On #Museveni…and the need to revisit opposition parties’ strategies in #Africa

Museveni has been declared the winner and he is the President elect of Uganda. He has been President for 30 years. While the votes were being counted yesterday, I posted two consecutive tweets:

  1. #Museveni is #CCM in person. BUT the difference is he hasn’t even bothered to rebrand himself as CCM did in the last 4 years for survival
  2. The question, thus remains, how does he survive?what’s his strategy? I don’t think use of force and rigging explain it all. There is more!

Those tweets were a manifestation of my ongoing reflections on why in a number of African countries the “liberation” parties are still in power despite the introduction multiparty system in the last 24 years. The ‘third wave of democracy’ fell on Africa in early 1990s, which introduced multiparty system among other politico-economy reforms.

Last year, I closely followed elections’ campaigns in Tanzania out of my interest on political parties’ strategies and especially the rebranding exercise that #CCM embarked on since 2012 in order to survive. I kept concluding that the opposition parties in Tanzania needed to revisit their strategy if they seriously wanted to remove CCM out of power. In the campaigns, I banged myself up wishing the coalition of major opposition parties in the country (#UKAWA) would do things differently starting with acknowledging the still leviathan nature of CCM. The way UKAWA supporters thought and argued in their lips- was a manifestation of denial to what a “monster” CCM is and that removing it out of power needs more thinking and systematic strategies. I am not saying that UKAWA did not think or strategise. NO. They did. That explains (to a large extent) the rise of vote share from 26% in 2010 to 39% in 2015 thus managing to humble down CCM to below 60% vote share.   UKAWA, of course, were not satisfied with the results. Blaming it to rigging. May be there was rigging. I do not know. But what I know is that the research polls had reveal the same results…and my quick thought on numbers (given the number of candidates – MPs and Councillors across the country and intensity of campaigns- meetings, canvassing hours, etc) and qualitative examinations of how things looked from observation point of view were indicative that the results could not be reduced to rigging.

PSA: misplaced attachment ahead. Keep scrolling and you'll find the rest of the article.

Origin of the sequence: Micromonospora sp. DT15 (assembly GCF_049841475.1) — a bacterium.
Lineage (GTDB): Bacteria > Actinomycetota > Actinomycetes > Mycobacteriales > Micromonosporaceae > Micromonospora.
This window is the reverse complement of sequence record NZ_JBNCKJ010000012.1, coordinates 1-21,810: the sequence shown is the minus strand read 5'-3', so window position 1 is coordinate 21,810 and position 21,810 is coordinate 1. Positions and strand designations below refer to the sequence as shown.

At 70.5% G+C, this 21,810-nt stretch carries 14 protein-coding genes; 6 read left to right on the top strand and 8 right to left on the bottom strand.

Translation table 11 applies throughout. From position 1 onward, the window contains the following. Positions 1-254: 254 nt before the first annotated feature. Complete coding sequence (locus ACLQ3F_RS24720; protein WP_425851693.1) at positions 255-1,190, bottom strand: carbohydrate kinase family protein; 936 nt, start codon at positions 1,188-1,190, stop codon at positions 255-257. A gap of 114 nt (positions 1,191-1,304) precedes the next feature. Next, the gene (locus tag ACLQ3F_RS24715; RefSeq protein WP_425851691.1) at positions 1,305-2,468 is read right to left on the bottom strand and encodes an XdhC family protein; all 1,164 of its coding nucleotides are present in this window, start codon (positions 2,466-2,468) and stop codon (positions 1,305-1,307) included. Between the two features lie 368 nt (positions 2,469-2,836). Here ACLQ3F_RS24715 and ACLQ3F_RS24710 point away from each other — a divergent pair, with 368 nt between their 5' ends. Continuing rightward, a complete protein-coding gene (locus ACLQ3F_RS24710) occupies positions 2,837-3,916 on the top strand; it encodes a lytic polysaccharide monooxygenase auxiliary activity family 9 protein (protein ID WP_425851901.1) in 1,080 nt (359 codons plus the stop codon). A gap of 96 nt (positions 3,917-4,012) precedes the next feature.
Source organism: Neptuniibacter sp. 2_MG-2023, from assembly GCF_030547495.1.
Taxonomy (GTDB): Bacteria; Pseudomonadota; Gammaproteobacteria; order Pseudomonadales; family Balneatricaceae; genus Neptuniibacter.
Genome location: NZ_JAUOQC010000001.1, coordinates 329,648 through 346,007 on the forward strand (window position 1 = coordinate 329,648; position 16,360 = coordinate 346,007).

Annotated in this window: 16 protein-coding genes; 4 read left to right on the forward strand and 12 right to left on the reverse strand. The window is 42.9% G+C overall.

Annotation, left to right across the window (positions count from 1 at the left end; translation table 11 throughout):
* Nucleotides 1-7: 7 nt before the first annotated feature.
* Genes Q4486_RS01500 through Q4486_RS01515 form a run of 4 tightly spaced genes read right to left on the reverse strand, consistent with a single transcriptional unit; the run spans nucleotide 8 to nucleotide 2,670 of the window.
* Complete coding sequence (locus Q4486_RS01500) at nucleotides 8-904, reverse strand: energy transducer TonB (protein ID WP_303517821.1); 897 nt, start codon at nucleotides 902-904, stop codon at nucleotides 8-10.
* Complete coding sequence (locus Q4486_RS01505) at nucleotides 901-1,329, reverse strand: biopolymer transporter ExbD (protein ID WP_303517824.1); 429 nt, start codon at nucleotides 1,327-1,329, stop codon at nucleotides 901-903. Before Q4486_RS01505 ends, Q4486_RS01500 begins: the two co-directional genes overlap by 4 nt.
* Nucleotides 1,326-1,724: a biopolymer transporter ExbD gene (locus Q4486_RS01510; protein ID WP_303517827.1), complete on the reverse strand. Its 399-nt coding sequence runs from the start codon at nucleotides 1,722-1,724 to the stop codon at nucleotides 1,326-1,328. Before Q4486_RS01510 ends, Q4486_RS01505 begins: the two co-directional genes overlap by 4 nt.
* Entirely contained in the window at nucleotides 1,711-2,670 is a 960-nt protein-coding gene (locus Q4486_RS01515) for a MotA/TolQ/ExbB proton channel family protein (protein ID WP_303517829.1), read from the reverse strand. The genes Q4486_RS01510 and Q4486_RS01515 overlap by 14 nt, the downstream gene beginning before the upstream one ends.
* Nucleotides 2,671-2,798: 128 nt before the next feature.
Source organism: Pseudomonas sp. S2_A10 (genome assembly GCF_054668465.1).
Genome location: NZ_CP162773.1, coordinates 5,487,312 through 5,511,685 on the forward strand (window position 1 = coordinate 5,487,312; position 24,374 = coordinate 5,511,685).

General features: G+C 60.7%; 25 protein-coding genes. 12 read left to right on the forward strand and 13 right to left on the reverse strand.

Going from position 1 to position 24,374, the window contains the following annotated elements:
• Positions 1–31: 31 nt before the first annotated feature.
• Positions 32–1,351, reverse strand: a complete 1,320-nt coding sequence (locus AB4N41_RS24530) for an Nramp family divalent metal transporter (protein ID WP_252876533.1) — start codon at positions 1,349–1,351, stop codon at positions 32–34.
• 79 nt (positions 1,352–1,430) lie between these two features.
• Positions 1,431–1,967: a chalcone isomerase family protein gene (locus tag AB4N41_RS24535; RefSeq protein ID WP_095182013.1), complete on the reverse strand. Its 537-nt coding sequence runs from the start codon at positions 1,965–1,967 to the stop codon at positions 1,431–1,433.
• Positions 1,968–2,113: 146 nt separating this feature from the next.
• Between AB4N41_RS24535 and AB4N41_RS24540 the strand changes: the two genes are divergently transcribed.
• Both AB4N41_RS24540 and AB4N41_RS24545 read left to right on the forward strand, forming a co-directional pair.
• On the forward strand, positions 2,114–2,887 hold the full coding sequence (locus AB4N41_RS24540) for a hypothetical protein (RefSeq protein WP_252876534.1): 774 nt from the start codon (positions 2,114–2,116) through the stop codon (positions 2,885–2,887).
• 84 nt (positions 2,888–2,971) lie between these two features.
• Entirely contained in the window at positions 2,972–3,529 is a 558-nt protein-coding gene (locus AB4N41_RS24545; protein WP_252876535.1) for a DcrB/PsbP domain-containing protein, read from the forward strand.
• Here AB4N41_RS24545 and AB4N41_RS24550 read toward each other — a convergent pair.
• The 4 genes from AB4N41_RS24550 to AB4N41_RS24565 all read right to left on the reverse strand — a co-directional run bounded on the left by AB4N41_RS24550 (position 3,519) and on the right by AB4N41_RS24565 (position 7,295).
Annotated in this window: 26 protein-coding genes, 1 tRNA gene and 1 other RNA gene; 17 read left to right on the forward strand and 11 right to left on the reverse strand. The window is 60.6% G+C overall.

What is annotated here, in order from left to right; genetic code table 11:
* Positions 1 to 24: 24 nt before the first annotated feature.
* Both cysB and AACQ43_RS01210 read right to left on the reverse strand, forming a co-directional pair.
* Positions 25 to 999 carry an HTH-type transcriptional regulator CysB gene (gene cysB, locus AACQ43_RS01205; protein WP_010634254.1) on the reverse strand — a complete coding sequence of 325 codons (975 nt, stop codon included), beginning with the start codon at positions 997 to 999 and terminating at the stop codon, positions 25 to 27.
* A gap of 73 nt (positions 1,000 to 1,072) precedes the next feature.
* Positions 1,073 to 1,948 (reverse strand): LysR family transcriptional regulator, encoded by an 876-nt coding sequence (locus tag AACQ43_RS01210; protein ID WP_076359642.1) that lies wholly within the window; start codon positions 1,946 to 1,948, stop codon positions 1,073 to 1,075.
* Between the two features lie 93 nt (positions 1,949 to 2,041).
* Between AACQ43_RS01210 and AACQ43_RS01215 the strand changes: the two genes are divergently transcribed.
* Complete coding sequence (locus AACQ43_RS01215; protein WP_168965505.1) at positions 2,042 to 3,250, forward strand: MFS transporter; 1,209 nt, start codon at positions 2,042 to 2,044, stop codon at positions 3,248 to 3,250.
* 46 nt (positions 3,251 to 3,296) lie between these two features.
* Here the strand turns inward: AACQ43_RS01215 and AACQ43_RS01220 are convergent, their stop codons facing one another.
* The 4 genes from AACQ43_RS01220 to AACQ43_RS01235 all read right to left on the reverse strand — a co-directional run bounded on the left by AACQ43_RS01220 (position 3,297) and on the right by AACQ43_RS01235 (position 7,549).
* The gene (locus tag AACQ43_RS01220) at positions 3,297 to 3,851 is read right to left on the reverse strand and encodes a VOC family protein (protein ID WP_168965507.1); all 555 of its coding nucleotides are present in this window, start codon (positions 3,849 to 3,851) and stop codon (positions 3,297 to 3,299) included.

So in #Uganda, it is true that #Museveni has used enormous force and unfair repressive tactics during the elections campaigns. But those factors are not sufficient to explain his winning. There is more. The opposition in Uganda needs to take on a serious rethinking and revisiting of strategies for them to be sure that the majority of Ugandans would not vote for #Museveni in the next elections neither allow him to rig.

Such is the case for all other opposition parties in African countries that have the same incumbent “liberating” parties. Apportioning the blame and attributing loosing to rigging and unfair treatment cripple the needed vibrant thinking and strategising efforts on the side of opposition parties. It has to get into a point where citizens themselves protect their votes and not allow rigging or being maneuvered. My argument is we cannot adequately explain the failure of opposition parties in a number of African countries with rigging. There is more.

Going back to my tweets- the first one: Museveni is like CCM because he has managed to stay in power for so long going through elections victoriously. CCM has managed to do the same. An in my second tweet, I wonder with the question, how does Museveni survive? For CCM, in addition to use its incumbency advantages and other institutional privileges against opposition, the 2010 elections (despite 64% win) was a wake up call for the party. From 2012, the party embarked in a rebranding strategy that, arguably, explains the choice of Magufuli as his candidate. Magufuli was deemed so different from the general CCM style that analysts such as Maria Sarungi call him antiestablishment. BUT tracing the party behaviuor since 2012 to 2015, the candidate was the ultimate reflection of politics of image that CCM embarked on in order to survive.

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